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Closing Market Commentary

Closing Market Commentary

Grains close mixed:

May Corn +5 3/4 cents/bu (6.26 1/2)

May Soybeans – 4 ½ cents/bu (14.89 1/4)

May Chi Wheat + 6 3/4 cent/bu (7.02 3/4)

Cdn $ -0.00420 (72.775 cents)

WTI Crude Oil -3.20/barrel (68.13)

Overall stock market weakness put pressure on the oilseed markets today, while grains managed to pave their own path. Additionally, a strong U.S. dollar, like we are seeing today, makes U.S. commodities less competitive in the global landscape and often weighs on the oilseeds and grains markets. The U.S. dollar and the stock market tend to have an inverse relationship. The U.S. dollar is one of a few currencies that’s considered a ‘safe haven’. When the economy and geopolitical landscapes look worrying, people have tended to buy dollars.

Fed fund futures are trading around even chances for both a 25-basis point increase in their March policy meeting next week, and no change at all; longer-term bets favor the Fed cutting rates by one full percentage point by the end of the year.

This morning we saw a second flash sale of 667,000 tonnes (26.3 million bushels) of U.S. corn for delivery to China in 2022/23. This follows yesterday’s 24.1 million. Cash sources suggest that total purchases may be near 80 million from this round of buying so much of the trade will be looking to tomorrow to see any more confirmations. Prior to yesterday, the last Chinese flash purchase of U.S. corn occurred in April of 2022. Corn has been lacking in export pace from the USDA’s projections, but these purchases should help to close that gap at least partially. Export sales will be released tomorrow for the week ending March 9th. We won’t see these corn flash sales included in the sales report until next week’s report.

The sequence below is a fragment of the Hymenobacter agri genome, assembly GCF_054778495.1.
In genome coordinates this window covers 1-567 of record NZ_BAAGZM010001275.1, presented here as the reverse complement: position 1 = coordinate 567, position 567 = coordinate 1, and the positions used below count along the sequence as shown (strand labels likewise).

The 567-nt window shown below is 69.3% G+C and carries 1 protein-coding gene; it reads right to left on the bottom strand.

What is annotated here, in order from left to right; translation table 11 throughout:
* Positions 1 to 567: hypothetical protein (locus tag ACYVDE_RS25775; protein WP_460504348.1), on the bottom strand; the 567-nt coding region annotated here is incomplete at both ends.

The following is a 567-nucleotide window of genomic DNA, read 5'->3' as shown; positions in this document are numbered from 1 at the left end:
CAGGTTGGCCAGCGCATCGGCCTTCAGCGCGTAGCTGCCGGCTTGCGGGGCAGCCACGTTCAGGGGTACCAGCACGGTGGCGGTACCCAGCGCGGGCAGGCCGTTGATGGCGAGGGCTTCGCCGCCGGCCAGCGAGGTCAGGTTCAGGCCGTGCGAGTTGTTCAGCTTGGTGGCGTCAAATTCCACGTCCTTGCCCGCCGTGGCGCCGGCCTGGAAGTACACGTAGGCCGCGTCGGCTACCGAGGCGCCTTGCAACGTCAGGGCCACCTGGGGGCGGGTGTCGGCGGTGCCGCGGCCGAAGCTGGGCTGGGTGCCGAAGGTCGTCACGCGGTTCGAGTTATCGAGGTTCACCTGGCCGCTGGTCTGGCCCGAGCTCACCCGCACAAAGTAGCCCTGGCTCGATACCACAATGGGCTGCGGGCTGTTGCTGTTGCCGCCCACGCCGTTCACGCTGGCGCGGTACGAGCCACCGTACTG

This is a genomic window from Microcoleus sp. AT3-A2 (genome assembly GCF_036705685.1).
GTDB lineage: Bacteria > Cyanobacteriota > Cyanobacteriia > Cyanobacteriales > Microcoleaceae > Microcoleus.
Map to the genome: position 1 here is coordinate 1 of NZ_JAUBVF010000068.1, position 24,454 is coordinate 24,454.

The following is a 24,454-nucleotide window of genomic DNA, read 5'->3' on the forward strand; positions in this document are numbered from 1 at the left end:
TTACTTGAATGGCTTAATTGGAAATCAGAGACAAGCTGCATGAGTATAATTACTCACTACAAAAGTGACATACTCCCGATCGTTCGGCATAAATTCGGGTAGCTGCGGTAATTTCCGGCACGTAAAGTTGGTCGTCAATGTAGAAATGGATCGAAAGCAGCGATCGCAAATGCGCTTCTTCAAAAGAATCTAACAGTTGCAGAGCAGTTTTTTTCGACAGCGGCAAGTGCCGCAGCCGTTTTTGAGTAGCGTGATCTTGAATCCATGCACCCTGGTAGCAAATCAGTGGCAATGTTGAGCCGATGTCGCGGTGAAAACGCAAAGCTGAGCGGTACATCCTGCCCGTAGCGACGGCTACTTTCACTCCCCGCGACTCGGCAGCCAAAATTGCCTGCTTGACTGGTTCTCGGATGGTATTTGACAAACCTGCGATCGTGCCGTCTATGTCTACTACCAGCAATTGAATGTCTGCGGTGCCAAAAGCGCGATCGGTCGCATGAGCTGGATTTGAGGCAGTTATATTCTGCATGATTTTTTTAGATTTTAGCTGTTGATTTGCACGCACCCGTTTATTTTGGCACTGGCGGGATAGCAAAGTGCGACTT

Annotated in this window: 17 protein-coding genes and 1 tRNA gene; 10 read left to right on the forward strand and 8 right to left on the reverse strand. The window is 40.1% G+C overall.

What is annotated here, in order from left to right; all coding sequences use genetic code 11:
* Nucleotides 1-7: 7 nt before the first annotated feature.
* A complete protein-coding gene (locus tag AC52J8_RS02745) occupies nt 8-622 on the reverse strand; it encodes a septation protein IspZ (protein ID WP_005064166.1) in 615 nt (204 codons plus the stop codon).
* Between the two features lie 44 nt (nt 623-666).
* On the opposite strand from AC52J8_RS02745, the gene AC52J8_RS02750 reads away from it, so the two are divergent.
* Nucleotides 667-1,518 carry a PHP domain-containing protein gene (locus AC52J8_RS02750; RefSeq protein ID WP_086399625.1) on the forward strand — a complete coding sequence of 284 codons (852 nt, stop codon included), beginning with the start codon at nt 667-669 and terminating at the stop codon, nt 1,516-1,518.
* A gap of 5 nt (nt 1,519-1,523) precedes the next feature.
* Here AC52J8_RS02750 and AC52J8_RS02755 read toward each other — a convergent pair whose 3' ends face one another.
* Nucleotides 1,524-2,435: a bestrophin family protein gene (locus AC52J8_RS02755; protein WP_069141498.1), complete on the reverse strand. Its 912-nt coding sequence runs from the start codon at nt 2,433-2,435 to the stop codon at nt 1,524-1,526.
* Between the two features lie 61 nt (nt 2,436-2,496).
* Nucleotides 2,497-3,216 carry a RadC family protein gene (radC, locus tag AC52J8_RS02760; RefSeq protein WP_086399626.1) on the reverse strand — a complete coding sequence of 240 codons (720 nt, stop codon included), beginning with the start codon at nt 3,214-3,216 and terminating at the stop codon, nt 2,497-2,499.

We saw the NOPA Crush Report get released today for February. Despite bullish expectations, crush numbers were only good. Crush fell short of the average estimate but held within the range. It was however still higher than January 2023, and February 2022. Cumulative Sep-Feb crush stands at 1044

mbu, down 7 mbu from last year's pace, with the USDA still looking for a slight YoY increase in crush in 2022/23. Bean oil stocks were on the low end of expectations.

The EIA report was released this morning and showed that commercial crude oil stocks increased 1.6 million barrels to 480.1 million, while ethanol stocks increased 1.1 million barrels to 26.4 million (50-week highs). Ethanol production increased 5 thousand barrels per day to 1,014 thousand. U.S. ethanol production continues at a slightly below average but steady pace, though stocks as of Friday had climbed 6.5% over two weeks to 26.4M barrels - the fifth highest for any week on record. The four-week average of implied U.S. gasoline demand has jumped 13% since late January but remains around 4% below "normal" levels for the date, but very similar to year-ago at this point and well above 2021 levels. The production of ethanol utilized an estimated 101.6 million bushels of corn in the week ending March 10, up from 101.2 million the previous week, but down from 102.1 million bushels in the same week last year. Estimated marketing year to date corn use for ethanol totals 2.703 billion bushels, down 147 million bushels or 5.1% from the previous year's pace, but only about 5 million bushels below the seasonal pace needed to hit USDA's target.

The Black Sea Grain Corridor discussions are in a bit of as stalemate, with Russia only wanting to do a 60 day extension while other parties holding firm to a minimum of a 120 day extension

Funds were thought to have been mixed today with corn and wheat a buyer and beans a seller.

The CFTC report was released yesterday afternoon catching up to Feb 28th. The report showed funds had sold a much larger amount of corn than trade had expected; the week of Feb 21-Feb 28 came it at an all-time record in one-week fund selling.

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